The man who is poised to succeed Democratic longtime U.S. Congressman Charles Rangel (D-N.Y.) says he is elated to be part of a pivotal move toward a new era in New York politics.
State Sen. Adriano Espaillat, who started his life in the United States at the age of 9 as an undocumented immigrant from the Dominican Republic, said he's overwhelmed by his journey from humble beginnings to the halls of Congress that he seems certain to be walking next year.
“You can come here undocumented, and you can rise to go to the U.S. Congress,” Espaillat said in an interview Wednesday with Fox News Latino. “The American Dream is still alive.”
Espaillat won the Democratic primary last week, beating State Assemblyman Keith L.T. Wright, who was endorsed by Rangel.
It was a hard-fought win. Espaillat had run in primaries for the seat against Rangel two times before, but lost both times. When the 86-year-old representative, who has been in Congress more than 40 years, announced that he was retiring, Espaillat saw another chance to go for his longtime goal.
The 13th District was at one time largely African-American, including iconic elements of the black experience in the U.S. like Harlem and the Apollo Theater. But the district, which has seen its borders moved around over the years, now includes heavily Latino sections of Washington Heights and the Bronx. Today, the district is 55 percent Hispanic.
In the overhwhelmingly Democratic district, Espaillat is now virtually guaranteed to win the general election against Republican attorney Tony Evans.
Espaillat would be the first Dominican-American ever elected to the U.S. Congress, a milestone that is being celebrated already by his compatriots, who describe baseball and politics as the community’s twin passions.
“This opens a window of opportunity for the Latino community, the Dominican community,” he told FNL.
“I’m very proud of that obviously,” Espaillat said of making history as the first Dominican member of Congress. “But it’s not just important to become the first, it’s equally important to be the best.”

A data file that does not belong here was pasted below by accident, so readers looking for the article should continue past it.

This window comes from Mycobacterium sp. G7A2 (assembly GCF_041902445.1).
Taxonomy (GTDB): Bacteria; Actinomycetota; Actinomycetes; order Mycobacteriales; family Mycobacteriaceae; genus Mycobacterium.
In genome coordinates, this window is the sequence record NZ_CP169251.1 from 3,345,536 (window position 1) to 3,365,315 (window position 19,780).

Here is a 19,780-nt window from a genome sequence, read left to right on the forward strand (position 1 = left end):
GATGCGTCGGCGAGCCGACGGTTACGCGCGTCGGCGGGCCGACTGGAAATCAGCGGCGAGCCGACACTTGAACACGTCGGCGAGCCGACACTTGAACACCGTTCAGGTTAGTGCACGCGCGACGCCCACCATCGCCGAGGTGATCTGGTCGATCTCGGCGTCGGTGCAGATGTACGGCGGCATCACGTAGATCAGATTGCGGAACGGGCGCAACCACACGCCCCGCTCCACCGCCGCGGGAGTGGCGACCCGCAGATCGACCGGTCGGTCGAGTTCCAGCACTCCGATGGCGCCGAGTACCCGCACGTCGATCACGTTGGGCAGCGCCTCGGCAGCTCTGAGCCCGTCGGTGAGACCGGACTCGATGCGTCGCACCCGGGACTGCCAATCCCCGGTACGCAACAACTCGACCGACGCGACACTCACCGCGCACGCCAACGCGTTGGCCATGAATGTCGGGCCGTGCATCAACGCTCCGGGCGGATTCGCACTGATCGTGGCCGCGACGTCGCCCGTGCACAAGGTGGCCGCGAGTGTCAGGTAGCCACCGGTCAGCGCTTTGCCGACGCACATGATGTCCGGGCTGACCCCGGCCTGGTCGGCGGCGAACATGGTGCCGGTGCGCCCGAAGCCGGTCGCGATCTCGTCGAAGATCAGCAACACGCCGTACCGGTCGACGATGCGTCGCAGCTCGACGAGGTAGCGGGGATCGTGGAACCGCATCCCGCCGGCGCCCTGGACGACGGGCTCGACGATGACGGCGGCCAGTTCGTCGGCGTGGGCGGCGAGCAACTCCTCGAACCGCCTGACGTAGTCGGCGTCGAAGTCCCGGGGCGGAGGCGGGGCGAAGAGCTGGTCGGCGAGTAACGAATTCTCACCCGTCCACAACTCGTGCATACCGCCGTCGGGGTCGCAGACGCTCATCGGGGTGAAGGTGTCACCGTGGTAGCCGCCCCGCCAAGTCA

The changing of the guard – from 70 years of having African-American representation in the district to a Latino – is not unfolding without some misgivings by some in the district.
Some leaders, including Rangel, had described it as unthinkable that the district that includes Harlem would be represented by a non-African-American.
But after Wright conceded defeat, Rangel expressed support for Espaillat, and he and other African-Americans called for unity.
The diverse district, Espaillat said, “imposes a great deal of responsibility to ensure that we’re equitable across the district for every neighborhood.”
“The issues that we confront, whether you’re born in the Bronx or in Washington Heights, are similar,” he said. “We have common issues that will bring us together, and we must find the will to confront them and bring solutions to the issues.”
His priorities in Congress would be to work toward affordable housing. Espaillat said he would brainstorm with housing advocates, lawyers and other experts to find solutions.
“They’re the main issues in the district – how do you make enough money and continue to stay in New York continues to be a major hurdle,” he said.
And as someone who has lived the experience of illegal immigration and negotiating the complex system of gaining legal status, Espaillat hopes to play a key role in making immigration reform a reality.
“That’s very personal to me. It touches very deeply my soul,” he said, adding that his family came on visitors' visas and overstayed them. They returned to the Dominican Republican and worked on obtaining permanent U.S. residency there, eventually getting their green cards, he said.
Immigrants, he said, can achieve major feats in the United States if they get the chance, and he is an example. “I will make that message be very clear in Congress,” he said.